MALONEY v. MALONEY.
The question for decision is whether the superior court in an action for divorce filed by the husband may make an order against him relative to the custody of the minor children, after he had departed from the state with the children.
On January 6, 1944, plaintiff filed his complaint for divorce and requested that custody of the two minor children be granted to himself and defendant jointly and that the court make ‘an order directing the plaintiff to pay a reasonable amount for the support and maintenance of said minor children.’ The cross complaint was filed on January 25. Defendant alleged the extreme cruelty of her husband and prayed for divorce, for the sole custody of the children, and for an order compelling plaintiff to pay for their support.
The last time defendant saw her children was on February 19, 1944. After that time plaintiff took the children to the state of Nevada and there instituted action for divorce and caused notice thereof to be served upon his wife in the city of Los Angeles. Plaintiff absented himself from the trial in the court below. Findings were filed in accordance with the allegations of the cross complaint awarding the custody of the minor children to the defendant and ordering plaintiff to pay defendant $80 per month for their support.
The appeal is grounded upon the sole proposition that ‘a court has no jurisdiction to award the custody of children when the children are not physically present within the state’ at the time the decree is entered. In other words, plaintiff invokes the jurisdiction of the superior court of this state to adjudicate his grievance and to determine the question of the custody of his children and then denies that the same court has jurisdiction to make an order upon the subject presented by his own pleading. In this he is altogether out of line with the traditional concept of justice, of the powers of courts whose aid he seeks and of the rights of his adversary whom he has charged as unfaithful to her obligations. This fallacious contention is based upon an erroneous interpretation of those decisions which have clearly defined the powers of a court over persons within, as contradistinguished from its powers over persons without, its jurisdiction, or who have had notice of the action only by substituted service.
The order awarding Mrs. Maloney the custody of her children and requiring her husband to provide for their support is a proper and correct judgment. Marts v. Marts, 15 Cal.App.2d 224, 59 P.2d 170. No factor was wanting to clothe it with the quality of finality. Numerous decisions are reported in support of the proposition that where jurisdiction of the person or of the res has once attached it is not defeated by the removal of the person or of the res beyond the jurisdiction of the court. 15 Corpus Juris, p. 824; 21 C.J.S., Courts, § 93. Jurisdiction once acquired is not defeated by subsequent events which might have prevented jurisdiction had they occurred before personal service of the action was made. Bigelow v. Washburn, 95 Wis. 553, 74 N.W. 362. When the action was commenced by plaintiff the children were in California under the joint control of their parents. By his very act in commencing the action plaintiff submitted not only himself to the jurisdiction of the court but also the res, that is, his status as husband and as father. The court thereafter had the power to enter an effective judgment for him or against him, in personam, relative to any substantial allegation of the pleadings. Neither the mere physical departure of himself nor that of the children from California in the least altered the jurisdiction of the court completely to determine the controversy which he had lithely initiated. State v. Rhoades, 29 Wash. 61, 69 P. 389. Plaintiff cannot question the jurisdiction which by his own act he conferred. Although the children are beyond the territorial limits of California, they are still under the jurisdiction of the court below (Hersey v. Hersey, 271 Mass. 545, 171 N.E. 815, 818, 70 A.L.R. 518), which attached at the time the suit was filed.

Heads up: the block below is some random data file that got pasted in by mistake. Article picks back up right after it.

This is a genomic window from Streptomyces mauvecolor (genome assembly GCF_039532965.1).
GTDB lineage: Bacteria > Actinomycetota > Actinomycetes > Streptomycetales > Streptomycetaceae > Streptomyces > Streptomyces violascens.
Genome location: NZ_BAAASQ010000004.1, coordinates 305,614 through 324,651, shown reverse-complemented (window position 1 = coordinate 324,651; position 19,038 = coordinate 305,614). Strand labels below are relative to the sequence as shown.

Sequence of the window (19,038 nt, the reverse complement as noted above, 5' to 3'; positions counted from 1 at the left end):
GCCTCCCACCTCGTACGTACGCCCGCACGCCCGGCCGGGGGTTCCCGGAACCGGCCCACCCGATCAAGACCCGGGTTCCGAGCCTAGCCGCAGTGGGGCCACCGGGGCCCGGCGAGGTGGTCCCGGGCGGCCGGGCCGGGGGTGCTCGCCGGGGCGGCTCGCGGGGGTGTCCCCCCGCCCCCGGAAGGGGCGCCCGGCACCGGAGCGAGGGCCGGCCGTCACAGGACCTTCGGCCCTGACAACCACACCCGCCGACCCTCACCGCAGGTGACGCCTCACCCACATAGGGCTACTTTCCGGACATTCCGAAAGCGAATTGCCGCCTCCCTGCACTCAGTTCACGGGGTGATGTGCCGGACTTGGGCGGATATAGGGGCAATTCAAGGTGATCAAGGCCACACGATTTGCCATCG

The authorities cited by plaintiff in support of his appeal (De La Montanya v. De La Montanya, 112 Cal. 101, 44 P. 345, 32 L.R.A. 82, 53 Am.St.Rep. 165; Warren v. Warren, 127 Cal.App. 231, 15 P.2d 556; In re Chandler, 36 Cal.App.2d 583, 97 P.2d 1048; Boens v. Bennett, 20 Cal.App.2d 477, 67 P.2d 715; Steele v. Steele, 152 Miss. 365, 118 So. 721; Cody, 21 Sask.L.R. 391) are not pertinent. In those cases, either no personal service was ever had upon the party against whom the appealed judgment had been entered, or the children involved were outside of the jurisdiction of the court from a date prior to the commencement of the action. All of them are founded upon the inefficacy of substituted service of process as a means of obtaining a judgment in personam.
MOORE, Presiding Justice.
W. J. WOOD, J., concurs. McCOMB, J., deeming himself to be disqualified, did not participate in the foregoing decision.